The Crucial Difference Between Confidence and Ego: One Is Earned, the Other Is Imagined

The advertising legend Ryan Holiday, who maintains a humble profile, speaks to the difference between confidence and ego, exposing the latter as a thin veneer concealing weakness.

Ryan Holiday:  One of the things that psychologists talk about is threatened egotism, what happens with someone who has a very strong sense of ego is challenged in some fundamental way. So you can take – one of the stories I tell in the book that I think is interesting is there's this famous encounter between Angela Merkel and Vladimir Putin. And in an attempt to intimidate her in a state meeting he had heard that she was afraid of dogs. So he lets a dog come into the room in an attempt at basically to intimidate and to scare her. And so if Angela Merkel had been coming from a place of ego and obviously from fear she's going to react to this sort of petty attempt at intimidation with perhaps an attempt of her own with some saber rattling with any number of these things.

But instead she's got a sense of confidence I would say instead of ego that she's not going to react emotionally to this. She's not going to take it as a threat to her honor. It's not going to escalate into being more than what it is, in fact she ends up making a joke about it and it makes Putin look like the weaker bully in this case. But you can see how a different leader when this is revealed, when this attempt to do something is revealed would react in a dangerous way. You could think of one of the examples they use when they talk about threatened egotism is like a gang member whose honor is impugned, the way that they respond is obviously terrible for both parties involved. They escalate a verbal wound into violence and makes a non-serious situation into a serious one. And so what I'm trying to talk about then is if we have this sensitive ego and we're able to be wounded and instead of looking at that wound and sort of seeing it for what it is, we have to react emotionally. We have to react to compensate for the way that we feel that we've been harmed. It can create really dangerous situations very quickly. And often we think ego is supposed to be strength, but in fact it's a just a sort of veneer for a profound weakness and it's the compensation for that that creates bad situations.

There's a wonderful Bill Walsh quote about ego he says, "Ego is when self confidence becomes arrogance, self-assertiveness becomes reckless abandon and so forth." He saying it's sort of passed the point of any reasonable utility. Confidence is great, arrogance is not great. Or Sero Connolly is saying ego like cancer is sort of an over assertion of cells and that's sort of what I see ego is. It's great to believe in yourself, the problem is when your belief in yourself is not based on anything real. And so that's the enemy of trying to do basically anything that requires interacting with other people.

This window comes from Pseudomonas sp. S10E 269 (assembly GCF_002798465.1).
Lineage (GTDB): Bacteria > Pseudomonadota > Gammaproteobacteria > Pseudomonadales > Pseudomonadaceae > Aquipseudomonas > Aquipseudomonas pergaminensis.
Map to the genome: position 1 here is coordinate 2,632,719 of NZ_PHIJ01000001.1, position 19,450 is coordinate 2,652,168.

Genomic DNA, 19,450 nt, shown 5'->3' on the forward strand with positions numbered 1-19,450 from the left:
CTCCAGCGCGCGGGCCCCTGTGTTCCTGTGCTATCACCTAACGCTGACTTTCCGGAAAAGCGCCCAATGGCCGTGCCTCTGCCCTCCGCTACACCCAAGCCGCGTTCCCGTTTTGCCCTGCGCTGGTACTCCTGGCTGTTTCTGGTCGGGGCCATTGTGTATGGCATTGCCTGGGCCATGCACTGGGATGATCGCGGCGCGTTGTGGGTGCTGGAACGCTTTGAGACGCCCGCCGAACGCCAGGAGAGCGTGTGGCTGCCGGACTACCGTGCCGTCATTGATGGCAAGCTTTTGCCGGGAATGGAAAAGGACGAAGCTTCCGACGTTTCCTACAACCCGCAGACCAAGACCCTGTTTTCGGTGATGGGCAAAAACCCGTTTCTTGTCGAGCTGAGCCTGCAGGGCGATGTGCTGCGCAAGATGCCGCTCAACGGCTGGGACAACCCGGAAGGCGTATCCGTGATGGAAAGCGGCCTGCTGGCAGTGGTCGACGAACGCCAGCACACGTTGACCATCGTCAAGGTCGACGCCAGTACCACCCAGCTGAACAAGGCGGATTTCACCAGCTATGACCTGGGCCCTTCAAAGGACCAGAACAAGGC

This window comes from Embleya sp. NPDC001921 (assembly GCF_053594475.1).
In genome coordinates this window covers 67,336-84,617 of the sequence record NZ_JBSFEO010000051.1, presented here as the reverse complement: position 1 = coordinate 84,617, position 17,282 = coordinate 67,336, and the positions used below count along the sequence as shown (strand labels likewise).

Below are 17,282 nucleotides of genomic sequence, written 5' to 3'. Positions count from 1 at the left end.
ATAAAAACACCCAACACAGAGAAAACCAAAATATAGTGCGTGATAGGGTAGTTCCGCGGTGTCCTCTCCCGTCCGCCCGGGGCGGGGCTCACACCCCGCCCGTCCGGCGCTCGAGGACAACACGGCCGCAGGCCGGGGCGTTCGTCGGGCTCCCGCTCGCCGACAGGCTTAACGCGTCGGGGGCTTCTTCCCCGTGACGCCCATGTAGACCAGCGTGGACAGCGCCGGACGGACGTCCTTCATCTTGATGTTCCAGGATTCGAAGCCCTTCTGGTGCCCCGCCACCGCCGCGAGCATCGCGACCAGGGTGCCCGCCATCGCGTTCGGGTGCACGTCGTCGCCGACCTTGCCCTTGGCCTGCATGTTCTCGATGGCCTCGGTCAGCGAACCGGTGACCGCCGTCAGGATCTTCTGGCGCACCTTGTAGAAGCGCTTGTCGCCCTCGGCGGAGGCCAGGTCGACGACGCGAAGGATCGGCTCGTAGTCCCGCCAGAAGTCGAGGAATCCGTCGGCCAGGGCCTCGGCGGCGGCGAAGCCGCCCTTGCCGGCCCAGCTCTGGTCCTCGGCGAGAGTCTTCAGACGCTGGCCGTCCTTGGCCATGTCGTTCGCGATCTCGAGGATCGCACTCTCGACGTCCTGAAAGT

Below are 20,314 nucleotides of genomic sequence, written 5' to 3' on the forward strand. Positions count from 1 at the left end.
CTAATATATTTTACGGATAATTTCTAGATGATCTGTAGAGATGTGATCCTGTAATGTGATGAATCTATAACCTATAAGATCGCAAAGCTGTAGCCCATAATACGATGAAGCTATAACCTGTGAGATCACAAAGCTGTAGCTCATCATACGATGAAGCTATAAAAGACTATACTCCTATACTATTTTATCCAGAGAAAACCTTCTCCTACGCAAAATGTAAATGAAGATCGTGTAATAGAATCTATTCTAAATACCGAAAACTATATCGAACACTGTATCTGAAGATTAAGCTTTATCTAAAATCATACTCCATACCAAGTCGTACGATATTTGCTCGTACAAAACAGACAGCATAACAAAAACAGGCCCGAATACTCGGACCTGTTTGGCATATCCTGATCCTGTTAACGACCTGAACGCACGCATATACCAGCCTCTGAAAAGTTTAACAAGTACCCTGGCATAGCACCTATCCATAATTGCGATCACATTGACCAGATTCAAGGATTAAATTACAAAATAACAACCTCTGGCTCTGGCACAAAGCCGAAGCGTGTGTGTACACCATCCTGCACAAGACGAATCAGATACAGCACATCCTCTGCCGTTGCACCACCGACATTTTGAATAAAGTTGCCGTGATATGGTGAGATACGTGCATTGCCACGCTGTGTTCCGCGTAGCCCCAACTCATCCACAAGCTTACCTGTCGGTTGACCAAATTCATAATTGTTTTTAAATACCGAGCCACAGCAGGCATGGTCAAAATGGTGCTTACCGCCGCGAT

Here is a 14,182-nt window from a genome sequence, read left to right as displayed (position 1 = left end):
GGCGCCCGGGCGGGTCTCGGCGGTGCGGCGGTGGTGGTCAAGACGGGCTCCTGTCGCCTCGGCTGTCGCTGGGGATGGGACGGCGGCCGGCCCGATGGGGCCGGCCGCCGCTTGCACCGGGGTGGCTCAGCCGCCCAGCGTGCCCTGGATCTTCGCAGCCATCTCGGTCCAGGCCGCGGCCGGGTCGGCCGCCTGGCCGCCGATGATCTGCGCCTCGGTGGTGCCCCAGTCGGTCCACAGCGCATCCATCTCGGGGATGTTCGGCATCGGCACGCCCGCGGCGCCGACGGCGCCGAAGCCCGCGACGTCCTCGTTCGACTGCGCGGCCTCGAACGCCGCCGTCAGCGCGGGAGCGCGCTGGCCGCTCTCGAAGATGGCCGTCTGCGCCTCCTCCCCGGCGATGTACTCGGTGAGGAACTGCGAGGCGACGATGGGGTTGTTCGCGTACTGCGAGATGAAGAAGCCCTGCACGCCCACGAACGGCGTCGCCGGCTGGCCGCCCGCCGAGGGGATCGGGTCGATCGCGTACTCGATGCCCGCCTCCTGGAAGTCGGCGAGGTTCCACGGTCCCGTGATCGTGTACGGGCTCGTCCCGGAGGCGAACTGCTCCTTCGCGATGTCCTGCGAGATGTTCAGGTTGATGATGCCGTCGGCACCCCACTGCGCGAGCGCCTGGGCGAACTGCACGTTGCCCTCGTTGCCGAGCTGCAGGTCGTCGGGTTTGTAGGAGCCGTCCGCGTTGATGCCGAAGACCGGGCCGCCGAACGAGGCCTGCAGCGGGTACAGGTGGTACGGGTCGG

If you're creative and you're not able to take feedback because your ego is either so strong or you're not able to take feedback because you don't care what anyone thinks your work is not going to get any better. If you don't care about your audience, you don't understand who they are and what's going on in their life because you lack empathy, which is another symptom of ego, your work is going to suffer. If you can't work with other people because you're selfish and you have to be the center of attention at all times you're not going to have a team around you. So it basically makes anything that we're trying to do harder than it already is.

The ability to believe in oneself is great, but when that belief is over-asserted or based on delusions, ego, or "the enemy" as author and media strategist Ryan Holiday calls it, arises. Holiday's newest book Ego is the Enemy is an anthropology of the ego, and it shows that while confidence enables one to strive forward and reach new heights, ego can be detrimental and stunt accomplishment.


Ego can cause people to react emotionally and with reckless abandon when challenged even slightly. Being so arrogant to the point of being unable to receive any feedback, or lacking the empathy needed to care about doing a great job, puts that person at a severe disadvantage; nobody wants to work with someone like that, and when interactions with peers become nearly impossible, the quality of the work decreases.

Take a famous egotist like Steve Jobs. There’s no doubt that Jobs was a genius, but his need for control and compulsion for everything to be exactly the way he wanted it led to his tumultuous relationship with Apple. While Jobs revolutionized personal computing and created an iconic brand, his ego made him so impossible to work with that he was eventually forced out of the Macintosh department, his pride and joy. Apple is a huge success thanks to Jobs' genius, but his humiliation came at the hands of his ego. Perhaps the common conception is true, that Jobs only succeeded because he was so controlling and aggressive in his vision, but imagine what more he may have achieved had he been an open and pleasant person to work with.

Holiday also points out that this inability to process information rationally leaves caverns of room for dangerous situations. To an egotist, something as simple as an insult can trigger a compulsion for retribution that could quickly spiral out of control, and in a world where arrogance is often mistaken for strength, an egotist in power could have some detrimental ramifications.

Ryan Holiday’s most recent book is Ego is the Enemy.

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